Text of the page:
What Makes An Insurance Contract Different From Other Contracts?
For Validity of An Insurance Contract the Elements of Insurable Interest and Utmost Good Faith Are Required As Elements Additional to the Usual Six Elements Required Within Other Types of Contracts.
A Helpful Guide For How to Understand the Foundational Elements of Contract Formation Within a Binding Insurance Policy
An insurance policy is a contract; however, an insurance policy is a unique type of contract with legal rules that differ from the formation of generic contracts. The additional rules, or contract formation principles, are quite plain and obvious when reviewed consciously; however, without a conscious awareness and a few moments of genuine thought as to the purpose for the additional rules, such may seem confusing, unnecessary, or to the skeptically minded as just a scam of the insurance industry.
The foundational elements to an insurance contract are:
- 1. Offer
- 2. Acceptance
- 3. Consideration
- 4. Intention
- 5. Legality of Purpose
- 6. Capacity
- 7. Insurable Interest
- 8. Utmost Good Faith
Where one, or more, of these elements is lacking at the time that an insurance policy, meaning an insurance contract, is formed, the insurance policy is other than a legally binding contract and is therefore unenforceable by either party, the insurer or the insured, to the contract.
Elements Required Uniquely Within Insurance Contracts
The principle of insurance interest involves the requirement that a person who wishes to arrange insurance coverage must hold a legal need or reason for doing so, that is based upon a chance of loss. Without the potential to suffer a loss due to the object of the insurance, such as a car, house, life of spouse, among other things, the person is viewed as being without an insurance interest. The reason for requiring an insurable interest for validity of an insurance contract is to reduce both a risk of fraud as well as to avoid insurance being treated in a manner of speculative betting.
The requirement of insurable interest developed in response to abuses in the purchase of insurance coverage. This is mentioned within texts available from the Insurance Institute of Canada, including the Principles and Practices (C11) textbook which states:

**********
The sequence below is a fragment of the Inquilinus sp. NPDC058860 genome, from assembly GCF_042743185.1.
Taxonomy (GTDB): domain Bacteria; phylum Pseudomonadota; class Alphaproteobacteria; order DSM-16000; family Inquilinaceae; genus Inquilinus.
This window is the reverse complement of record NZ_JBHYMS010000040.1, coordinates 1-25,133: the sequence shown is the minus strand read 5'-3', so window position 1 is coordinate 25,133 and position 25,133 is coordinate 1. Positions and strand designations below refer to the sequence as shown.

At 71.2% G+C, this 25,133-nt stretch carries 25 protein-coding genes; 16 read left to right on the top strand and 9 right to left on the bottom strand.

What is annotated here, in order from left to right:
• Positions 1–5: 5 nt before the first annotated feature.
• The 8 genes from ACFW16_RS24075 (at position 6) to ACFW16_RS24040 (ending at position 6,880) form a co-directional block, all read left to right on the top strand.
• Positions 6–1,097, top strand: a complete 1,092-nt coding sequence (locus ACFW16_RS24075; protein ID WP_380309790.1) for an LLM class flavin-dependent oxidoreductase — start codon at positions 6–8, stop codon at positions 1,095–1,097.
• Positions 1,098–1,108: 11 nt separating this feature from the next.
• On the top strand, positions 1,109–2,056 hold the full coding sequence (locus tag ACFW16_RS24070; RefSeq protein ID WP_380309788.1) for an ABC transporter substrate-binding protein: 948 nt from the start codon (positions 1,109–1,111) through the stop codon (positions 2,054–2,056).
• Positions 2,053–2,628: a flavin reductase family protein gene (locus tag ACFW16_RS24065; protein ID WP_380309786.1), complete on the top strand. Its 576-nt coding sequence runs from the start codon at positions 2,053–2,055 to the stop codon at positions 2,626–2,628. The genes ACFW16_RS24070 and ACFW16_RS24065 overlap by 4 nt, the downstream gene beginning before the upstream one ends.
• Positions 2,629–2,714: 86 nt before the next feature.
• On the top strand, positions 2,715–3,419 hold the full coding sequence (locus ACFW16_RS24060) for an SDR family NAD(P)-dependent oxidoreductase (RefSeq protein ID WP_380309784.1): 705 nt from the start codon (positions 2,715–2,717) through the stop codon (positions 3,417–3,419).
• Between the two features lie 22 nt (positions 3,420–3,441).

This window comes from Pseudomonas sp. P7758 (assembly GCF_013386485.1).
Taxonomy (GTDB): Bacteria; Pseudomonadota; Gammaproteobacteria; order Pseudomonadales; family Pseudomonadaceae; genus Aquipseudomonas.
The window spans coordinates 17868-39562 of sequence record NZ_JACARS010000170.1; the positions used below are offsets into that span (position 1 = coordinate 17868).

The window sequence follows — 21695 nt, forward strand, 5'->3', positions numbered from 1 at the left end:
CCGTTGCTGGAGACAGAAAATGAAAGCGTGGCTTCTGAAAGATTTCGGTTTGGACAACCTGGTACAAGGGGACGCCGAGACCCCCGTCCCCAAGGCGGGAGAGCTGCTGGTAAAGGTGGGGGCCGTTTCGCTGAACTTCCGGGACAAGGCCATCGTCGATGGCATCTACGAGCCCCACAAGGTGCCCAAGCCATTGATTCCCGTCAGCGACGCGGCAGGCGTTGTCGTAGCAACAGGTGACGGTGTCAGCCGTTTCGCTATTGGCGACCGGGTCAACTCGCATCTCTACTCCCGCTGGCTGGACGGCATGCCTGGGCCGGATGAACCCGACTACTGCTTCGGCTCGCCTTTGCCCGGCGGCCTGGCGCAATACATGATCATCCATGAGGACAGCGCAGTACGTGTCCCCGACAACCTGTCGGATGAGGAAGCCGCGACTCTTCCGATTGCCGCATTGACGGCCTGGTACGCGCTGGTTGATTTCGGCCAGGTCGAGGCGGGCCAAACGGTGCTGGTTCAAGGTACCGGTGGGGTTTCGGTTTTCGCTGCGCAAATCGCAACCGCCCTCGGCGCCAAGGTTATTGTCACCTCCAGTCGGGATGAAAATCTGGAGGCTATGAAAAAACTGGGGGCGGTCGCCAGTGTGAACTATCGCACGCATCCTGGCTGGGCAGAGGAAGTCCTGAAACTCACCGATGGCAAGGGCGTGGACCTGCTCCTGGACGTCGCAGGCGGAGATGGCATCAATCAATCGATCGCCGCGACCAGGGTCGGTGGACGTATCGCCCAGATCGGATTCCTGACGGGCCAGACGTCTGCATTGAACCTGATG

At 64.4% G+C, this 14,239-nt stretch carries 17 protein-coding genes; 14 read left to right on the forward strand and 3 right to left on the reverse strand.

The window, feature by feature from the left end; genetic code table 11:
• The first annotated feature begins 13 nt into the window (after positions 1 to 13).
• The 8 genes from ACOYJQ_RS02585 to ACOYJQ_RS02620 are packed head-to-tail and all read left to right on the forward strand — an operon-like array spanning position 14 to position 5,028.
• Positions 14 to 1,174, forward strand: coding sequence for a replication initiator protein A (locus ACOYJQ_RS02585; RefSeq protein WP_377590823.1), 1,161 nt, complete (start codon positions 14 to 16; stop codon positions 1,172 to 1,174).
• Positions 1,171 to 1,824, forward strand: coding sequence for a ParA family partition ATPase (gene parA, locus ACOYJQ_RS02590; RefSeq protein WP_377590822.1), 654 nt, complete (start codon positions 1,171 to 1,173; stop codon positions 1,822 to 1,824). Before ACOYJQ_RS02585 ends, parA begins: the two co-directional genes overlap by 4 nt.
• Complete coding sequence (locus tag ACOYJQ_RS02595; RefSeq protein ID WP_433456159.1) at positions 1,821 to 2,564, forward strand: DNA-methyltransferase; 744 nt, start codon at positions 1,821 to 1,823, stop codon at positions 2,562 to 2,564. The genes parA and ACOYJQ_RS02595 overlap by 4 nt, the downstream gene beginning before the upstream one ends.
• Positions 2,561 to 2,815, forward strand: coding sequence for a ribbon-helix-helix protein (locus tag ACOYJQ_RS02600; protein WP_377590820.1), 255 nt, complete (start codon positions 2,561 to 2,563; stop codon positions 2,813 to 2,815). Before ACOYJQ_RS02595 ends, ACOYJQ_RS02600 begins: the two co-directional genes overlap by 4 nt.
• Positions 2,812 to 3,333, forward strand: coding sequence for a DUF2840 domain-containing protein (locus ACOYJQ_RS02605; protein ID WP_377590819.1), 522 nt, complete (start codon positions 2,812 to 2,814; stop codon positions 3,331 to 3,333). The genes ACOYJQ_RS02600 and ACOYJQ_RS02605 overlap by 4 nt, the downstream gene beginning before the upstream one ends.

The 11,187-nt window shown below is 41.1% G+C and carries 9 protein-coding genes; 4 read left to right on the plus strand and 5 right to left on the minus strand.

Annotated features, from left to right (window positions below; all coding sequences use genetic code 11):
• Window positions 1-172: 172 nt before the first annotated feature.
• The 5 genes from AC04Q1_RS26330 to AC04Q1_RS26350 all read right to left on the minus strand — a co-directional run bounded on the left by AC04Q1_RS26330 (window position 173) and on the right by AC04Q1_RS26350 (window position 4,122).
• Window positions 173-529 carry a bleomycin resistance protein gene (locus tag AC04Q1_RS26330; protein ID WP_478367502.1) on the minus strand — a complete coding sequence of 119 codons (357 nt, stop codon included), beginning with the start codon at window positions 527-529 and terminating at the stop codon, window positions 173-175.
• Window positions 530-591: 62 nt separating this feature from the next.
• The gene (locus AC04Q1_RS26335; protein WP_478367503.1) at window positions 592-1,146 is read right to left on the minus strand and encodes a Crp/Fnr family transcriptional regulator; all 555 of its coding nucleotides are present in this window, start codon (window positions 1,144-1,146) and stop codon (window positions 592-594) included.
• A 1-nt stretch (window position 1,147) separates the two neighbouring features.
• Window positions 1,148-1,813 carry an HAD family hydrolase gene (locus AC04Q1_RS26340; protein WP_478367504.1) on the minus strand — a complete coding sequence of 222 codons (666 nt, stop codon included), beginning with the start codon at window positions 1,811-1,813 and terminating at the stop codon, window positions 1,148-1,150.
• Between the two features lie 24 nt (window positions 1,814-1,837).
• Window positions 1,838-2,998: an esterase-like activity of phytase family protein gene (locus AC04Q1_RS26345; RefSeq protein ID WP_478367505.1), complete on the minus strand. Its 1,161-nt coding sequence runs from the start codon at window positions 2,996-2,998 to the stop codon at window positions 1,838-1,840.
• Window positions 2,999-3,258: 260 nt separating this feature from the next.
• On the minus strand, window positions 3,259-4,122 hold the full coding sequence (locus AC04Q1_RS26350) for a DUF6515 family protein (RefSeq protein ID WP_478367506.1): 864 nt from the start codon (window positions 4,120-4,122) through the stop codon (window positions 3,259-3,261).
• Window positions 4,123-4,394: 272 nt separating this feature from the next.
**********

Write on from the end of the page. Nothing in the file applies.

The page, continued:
In England, in the early 18th Century, it was common practice to take out a life insurance policy on the life of a prominent person or insure a public building against fire as a form of gambling. Laws were passed to put an end to such contracts, and the validity of a contract became dependent upon the insured’s financial interest in the subject matter of the contract (for example, the life that was insured). This became known as insurable interest.
If an insurance policy was permitted without an insurable interest, meaning without a risk of loss to the person arranging the insurance, then there would be little, if any, incentive to that person to care for, and avoid, loss of the object being insured. Indeed, the opposite may occur whereas without a risk of loss; but, with an opportunity for gain (the insurance proceeds), fraud might be encouraged. Accordingly, only where a person stands to suffer a loss if harm comes to the object (thing or life) or legal risks (liability, etc.), may a person obtain insurance against that possibility of loss. Even more easily said, if a person stands only to gain by harm coming to a thing, life, or legal risk, then the person is almost certainly without an insurable interest.
In regards to policies involving life insurance, the Insurance Act, R.S.O. 1990, c. I.8 mandates and defines insurable interest as:
Insurable Interest, required
(2) A contract is not void for lack of insurable interest,
(a) if it is a contract of group insurance; or
(b) if the person whose life is insured has consented in writing to the insurance being placed on his or her life.
Consent of Minor
(3) Where the person whose life is insured is under the age of sixteen years, consent to insurance being placed on the person’s life may be given by one of his or her parents or by a person standing in the role of parent to him or her.